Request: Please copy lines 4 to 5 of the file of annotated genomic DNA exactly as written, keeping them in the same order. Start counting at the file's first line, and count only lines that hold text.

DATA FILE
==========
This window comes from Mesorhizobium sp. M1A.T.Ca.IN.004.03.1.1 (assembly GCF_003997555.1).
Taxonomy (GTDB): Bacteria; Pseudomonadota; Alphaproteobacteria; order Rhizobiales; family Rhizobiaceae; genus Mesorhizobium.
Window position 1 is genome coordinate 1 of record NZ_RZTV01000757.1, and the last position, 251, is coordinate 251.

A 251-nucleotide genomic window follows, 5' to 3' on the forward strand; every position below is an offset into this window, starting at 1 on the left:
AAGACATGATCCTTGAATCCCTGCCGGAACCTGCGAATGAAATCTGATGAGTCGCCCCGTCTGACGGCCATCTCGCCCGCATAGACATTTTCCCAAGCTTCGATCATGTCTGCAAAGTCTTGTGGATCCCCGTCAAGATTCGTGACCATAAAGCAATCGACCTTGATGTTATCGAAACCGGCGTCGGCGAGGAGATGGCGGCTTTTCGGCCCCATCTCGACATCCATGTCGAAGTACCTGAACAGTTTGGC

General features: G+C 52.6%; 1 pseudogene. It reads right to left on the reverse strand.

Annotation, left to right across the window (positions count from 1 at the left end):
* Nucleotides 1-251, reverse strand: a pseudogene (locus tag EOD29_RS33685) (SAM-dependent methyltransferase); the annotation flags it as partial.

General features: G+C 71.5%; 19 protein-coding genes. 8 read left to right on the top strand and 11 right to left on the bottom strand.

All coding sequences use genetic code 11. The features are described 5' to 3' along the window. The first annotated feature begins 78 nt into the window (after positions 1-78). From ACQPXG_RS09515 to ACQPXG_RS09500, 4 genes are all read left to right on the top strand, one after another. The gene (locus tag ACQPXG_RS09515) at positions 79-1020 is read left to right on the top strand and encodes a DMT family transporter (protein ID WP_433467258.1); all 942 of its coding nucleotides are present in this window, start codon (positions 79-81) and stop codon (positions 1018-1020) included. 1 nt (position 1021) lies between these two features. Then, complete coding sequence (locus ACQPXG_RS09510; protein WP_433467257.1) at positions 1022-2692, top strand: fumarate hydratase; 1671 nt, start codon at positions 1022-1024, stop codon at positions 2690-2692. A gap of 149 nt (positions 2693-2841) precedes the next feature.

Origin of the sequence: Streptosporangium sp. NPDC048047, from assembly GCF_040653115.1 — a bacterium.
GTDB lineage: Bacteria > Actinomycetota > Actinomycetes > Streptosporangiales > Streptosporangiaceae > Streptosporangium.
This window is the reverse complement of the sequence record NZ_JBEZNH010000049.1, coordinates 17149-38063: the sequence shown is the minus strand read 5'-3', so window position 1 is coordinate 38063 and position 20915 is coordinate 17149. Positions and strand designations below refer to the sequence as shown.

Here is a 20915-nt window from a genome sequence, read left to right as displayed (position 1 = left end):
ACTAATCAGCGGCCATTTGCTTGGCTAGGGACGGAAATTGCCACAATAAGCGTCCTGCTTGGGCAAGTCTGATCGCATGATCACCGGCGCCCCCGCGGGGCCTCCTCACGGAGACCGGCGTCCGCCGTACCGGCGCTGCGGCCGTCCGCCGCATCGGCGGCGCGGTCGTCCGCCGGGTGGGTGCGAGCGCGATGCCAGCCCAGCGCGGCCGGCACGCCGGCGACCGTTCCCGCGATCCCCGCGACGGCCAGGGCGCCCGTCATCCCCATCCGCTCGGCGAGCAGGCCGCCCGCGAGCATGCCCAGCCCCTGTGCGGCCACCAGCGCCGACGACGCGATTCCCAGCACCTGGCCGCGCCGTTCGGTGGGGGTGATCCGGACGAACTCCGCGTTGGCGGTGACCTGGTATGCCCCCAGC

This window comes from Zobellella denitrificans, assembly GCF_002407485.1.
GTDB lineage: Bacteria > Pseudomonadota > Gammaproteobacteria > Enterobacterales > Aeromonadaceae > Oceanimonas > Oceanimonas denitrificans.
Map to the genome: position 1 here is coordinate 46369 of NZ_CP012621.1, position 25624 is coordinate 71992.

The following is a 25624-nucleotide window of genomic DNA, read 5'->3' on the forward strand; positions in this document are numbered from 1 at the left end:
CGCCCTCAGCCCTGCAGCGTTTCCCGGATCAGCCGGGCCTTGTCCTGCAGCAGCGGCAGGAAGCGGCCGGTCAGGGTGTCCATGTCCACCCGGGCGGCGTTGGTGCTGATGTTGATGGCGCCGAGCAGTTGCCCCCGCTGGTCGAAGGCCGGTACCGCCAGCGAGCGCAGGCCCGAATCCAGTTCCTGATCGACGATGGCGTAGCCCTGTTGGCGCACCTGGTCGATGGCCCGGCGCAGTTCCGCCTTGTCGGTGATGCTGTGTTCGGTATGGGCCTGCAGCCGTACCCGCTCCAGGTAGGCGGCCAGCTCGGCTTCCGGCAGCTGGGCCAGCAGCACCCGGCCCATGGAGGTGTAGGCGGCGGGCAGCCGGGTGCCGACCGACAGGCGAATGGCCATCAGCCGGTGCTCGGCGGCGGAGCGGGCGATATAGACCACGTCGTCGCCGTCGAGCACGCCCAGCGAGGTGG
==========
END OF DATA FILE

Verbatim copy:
A 251-nucleotide genomic window follows, 5' to 3' on the forward strand; every position below is an offset into this window, starting at 1 on the left:
AAGACATGATCCTTGAATCCCTGCCGGAACCTGCGAATGAAATCTGATGAGTCGCCCCGTCTGACGGCCATCTCGCCCGCATAGACATTTTCCCAAGCTTCGATCATGTCTGCAAAGTCTTGTGGATCCCCGTCAAGATTCGTGACCATAAAGCAATCGACCTTGATGTTATCGAAACCGGCGTCGGCGAGGAGATGGCGGCTTTTCGGCCCCATCTCGACATCCATGTCGAAGTACCTGAACAGTTTGGC